Sarah Palin has finally lost it.
Her piece starts off loopy, and devolves from there.
"Enough is enough of the years of abuse from this president," she begins. "His unsecured border crisis is the last straw that makes the battered wife say, 'no mas.' "
I'm sorry, what? Why the switch to espanol? Is she implying that Obama is a wife beater? That America is a battered, Spanish-speaking esposa?
No idea, but by the end of her essay, I felt positively battered by her battiness.
She accuses the president of orchestrating illegal border crossings (a favorite canard of the loony right) and "obstructing any economic recovery" in order to provide "cheap foreign labor."
Disingenuously, this privileged celebrity--with her seven-figure cable and book contracts, her family sea plane, her boats and her multiple homes--describes herself as an "average" American.
"Have faith that average American workers – native-born and wonderful legal immigrants of all races, backgrounds, and political parties – do care because we're the ones getting screwed as we're forced to follow all our government's rules while others are not required to do so," she writes. "Many now feel like strangers in their own land." (If you are a resident of a border state, exposed to the region's centuries-old mix of cultures and language, you'd have to be oblivious to your surroundings to suddenly feel like a stranger in a strange land.)
I used to enjoy writing about Sarah Palin. When other people dismissed her as an airheaded pol whose tangled syntax symbolized a tangled intellect, I always defended her as smarter than many give her credit for.
She's combative, condescending and often inarticulate, sure, but she has demonstrated sharp political instincts. Despite the exotic details of her biography and her stratospheric income, she has found ways to connect with people—particularly evangelicals-- by marketing herself as a God-fearing hockey mom, working parent and political outsider.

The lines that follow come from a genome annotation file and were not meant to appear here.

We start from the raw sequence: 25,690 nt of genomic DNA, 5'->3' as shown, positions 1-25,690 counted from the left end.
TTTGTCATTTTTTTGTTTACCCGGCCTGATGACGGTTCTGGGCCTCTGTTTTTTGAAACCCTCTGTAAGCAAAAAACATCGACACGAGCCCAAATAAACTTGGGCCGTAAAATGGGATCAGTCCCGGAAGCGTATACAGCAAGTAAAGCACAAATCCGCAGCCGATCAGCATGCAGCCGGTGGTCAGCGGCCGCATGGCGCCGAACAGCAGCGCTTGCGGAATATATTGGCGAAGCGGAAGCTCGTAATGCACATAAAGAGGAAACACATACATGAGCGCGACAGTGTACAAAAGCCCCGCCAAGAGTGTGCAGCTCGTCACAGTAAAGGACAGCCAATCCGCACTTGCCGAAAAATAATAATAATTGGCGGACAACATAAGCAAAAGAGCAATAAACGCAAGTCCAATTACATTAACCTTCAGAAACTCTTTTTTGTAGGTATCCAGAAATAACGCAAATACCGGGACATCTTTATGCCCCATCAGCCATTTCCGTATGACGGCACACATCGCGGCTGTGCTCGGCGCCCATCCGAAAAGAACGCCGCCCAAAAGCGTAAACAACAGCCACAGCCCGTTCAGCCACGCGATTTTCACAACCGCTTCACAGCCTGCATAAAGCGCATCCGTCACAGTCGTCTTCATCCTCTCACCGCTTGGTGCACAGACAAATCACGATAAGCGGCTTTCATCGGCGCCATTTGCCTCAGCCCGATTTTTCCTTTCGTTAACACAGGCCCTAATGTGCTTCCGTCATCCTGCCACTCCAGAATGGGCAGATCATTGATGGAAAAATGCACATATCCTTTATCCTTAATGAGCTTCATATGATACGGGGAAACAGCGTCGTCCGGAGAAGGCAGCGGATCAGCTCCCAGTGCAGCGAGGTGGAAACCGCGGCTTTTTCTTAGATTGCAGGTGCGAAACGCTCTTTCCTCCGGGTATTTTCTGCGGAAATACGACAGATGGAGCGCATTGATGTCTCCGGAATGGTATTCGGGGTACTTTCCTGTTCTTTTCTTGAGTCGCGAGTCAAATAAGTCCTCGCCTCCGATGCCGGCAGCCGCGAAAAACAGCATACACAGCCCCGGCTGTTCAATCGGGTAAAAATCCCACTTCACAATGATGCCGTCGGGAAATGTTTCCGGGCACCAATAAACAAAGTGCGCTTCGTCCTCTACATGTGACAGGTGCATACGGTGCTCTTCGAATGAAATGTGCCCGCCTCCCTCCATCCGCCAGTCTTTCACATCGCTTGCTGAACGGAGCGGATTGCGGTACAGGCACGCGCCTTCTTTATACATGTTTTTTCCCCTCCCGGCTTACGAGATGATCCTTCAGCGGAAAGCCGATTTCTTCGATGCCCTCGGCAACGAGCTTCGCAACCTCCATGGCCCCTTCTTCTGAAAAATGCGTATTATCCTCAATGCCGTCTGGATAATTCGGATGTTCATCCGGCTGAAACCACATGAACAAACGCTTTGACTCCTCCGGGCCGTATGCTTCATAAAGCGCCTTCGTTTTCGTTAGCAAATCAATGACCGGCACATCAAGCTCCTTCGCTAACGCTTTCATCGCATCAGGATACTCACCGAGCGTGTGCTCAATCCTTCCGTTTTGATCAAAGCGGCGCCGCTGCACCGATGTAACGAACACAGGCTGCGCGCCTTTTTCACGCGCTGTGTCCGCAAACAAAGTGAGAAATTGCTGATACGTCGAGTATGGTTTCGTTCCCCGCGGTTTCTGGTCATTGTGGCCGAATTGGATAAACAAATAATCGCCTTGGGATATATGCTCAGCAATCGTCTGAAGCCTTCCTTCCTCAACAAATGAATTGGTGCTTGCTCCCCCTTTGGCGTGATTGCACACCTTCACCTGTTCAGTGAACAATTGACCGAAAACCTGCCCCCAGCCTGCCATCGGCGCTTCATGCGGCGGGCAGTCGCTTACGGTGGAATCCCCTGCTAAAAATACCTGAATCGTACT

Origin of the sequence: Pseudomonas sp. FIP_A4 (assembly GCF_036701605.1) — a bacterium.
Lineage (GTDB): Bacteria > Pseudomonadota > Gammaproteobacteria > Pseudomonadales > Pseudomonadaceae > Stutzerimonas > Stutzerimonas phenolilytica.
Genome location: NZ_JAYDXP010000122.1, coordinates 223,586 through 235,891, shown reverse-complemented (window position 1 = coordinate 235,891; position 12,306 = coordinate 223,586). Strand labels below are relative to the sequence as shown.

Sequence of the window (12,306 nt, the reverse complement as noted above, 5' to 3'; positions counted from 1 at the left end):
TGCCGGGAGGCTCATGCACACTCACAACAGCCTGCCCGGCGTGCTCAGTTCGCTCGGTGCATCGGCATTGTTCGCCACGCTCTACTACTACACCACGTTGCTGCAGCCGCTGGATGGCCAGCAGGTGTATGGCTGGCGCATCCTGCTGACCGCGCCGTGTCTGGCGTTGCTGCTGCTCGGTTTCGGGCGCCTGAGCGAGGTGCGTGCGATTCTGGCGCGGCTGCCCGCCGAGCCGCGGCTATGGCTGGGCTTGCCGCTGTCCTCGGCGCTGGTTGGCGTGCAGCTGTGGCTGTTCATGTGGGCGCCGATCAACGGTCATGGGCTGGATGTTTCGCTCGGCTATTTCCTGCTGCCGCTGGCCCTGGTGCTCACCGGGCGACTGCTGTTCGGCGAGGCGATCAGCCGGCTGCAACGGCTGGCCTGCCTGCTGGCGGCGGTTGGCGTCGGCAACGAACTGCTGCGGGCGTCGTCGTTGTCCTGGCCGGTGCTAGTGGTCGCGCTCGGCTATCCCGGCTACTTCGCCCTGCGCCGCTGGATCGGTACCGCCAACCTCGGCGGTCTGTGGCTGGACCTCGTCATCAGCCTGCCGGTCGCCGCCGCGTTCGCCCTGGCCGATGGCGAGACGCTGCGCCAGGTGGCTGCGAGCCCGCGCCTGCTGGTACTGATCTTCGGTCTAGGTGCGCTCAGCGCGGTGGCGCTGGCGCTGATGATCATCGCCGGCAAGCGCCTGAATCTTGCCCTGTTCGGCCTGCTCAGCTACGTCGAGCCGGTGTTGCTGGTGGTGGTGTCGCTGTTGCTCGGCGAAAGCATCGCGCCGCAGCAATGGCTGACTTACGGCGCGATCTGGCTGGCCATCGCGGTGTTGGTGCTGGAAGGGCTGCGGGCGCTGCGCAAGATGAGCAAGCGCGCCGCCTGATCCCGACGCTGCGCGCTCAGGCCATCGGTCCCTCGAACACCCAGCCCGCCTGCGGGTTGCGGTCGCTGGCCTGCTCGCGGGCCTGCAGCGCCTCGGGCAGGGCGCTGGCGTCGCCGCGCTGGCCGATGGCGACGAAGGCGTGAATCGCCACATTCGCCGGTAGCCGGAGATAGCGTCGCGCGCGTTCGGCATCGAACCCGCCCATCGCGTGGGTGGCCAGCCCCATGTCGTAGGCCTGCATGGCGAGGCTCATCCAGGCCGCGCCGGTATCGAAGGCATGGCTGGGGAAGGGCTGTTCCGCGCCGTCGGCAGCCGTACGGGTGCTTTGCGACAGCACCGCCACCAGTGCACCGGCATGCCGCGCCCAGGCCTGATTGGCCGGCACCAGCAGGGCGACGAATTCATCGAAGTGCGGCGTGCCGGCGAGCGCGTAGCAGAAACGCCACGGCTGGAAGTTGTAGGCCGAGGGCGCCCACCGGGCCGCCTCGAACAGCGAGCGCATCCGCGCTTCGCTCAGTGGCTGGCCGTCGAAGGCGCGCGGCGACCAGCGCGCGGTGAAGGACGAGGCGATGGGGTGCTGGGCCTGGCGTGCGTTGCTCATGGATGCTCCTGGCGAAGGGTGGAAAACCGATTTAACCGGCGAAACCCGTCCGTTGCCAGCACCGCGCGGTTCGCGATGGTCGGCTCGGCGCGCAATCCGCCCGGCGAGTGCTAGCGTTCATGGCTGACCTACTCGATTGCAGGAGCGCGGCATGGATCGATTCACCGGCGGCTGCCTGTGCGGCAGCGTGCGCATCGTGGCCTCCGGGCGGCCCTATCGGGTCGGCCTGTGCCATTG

In 2009, she climbed aboard the tea party train and, as its highest-profile supporter rode it straight to victory in November 2010 when tea party Republicans won 39 House seats and five U.S. Senate seats.
A year later, in a speech at a tea party rally in Iowa, she became one of the first national Republican figures to decry in starkly populist terms the "corporate crony capitalism" and "corporate welfare" practiced by Washington's "permanent political class." (On this, she and Massachusetts Sen. Elizabeth Warren have something in common.)
Palin has also starred in a couple of reality TV shows, written some books and spent time on the paid-speech circuit. Last week, she suggested she is talking to ABC about "The View." (Confession: I would definitely watch Rosie O'Donnell, reported to be returning to the show, go mano a mano with Palin over gay marriage.)
As a cultural and political figure, I think Palin is losing the ability to electrify. Maybe people will want to watch her shooting wolves (her "Amazing America" show for the Sports Channel was just picked up for a second season), but politically, she's turned herself into a caricature.
Last month, she threatened to leave the Republican Party over the humanitarian crisis now unfolding at our Mexican border as thousands of children fleeing violence and poverty in Central America seek refuge in the U.S. "This one issue is just about driving me to renounce my Republican ties because, see, even leaders on the RIGHT side of the aisle haven't exerted all Constitutional power to stop the madness," she wrote.
Perhaps when that screed did not get the intended reaction, she decided to increase the volume to 11. Thus, her nutty call today for impeachment.
Palin doesn't say what specific crimes the president has committed. Instead, she sounds the alarm about his "lawlessness."
She predicts "irreparable harm" if Obama decides to "meddle in the U.S. Court System with appointments that will forever change the basic interpretation of our Constitution's role in protecting our rights."
Her choice of the word "meddle" has got to be a failed attempt at humor, right? Because a woman who once governed an entire state, and ran for a job that would have put her a heartbeat away from the Oval Office would really have to understand a president's appointment powers, right?
But that's the problem with Sarah Palin. You know how she feels, you just aren't ever quite sure what she actually knows.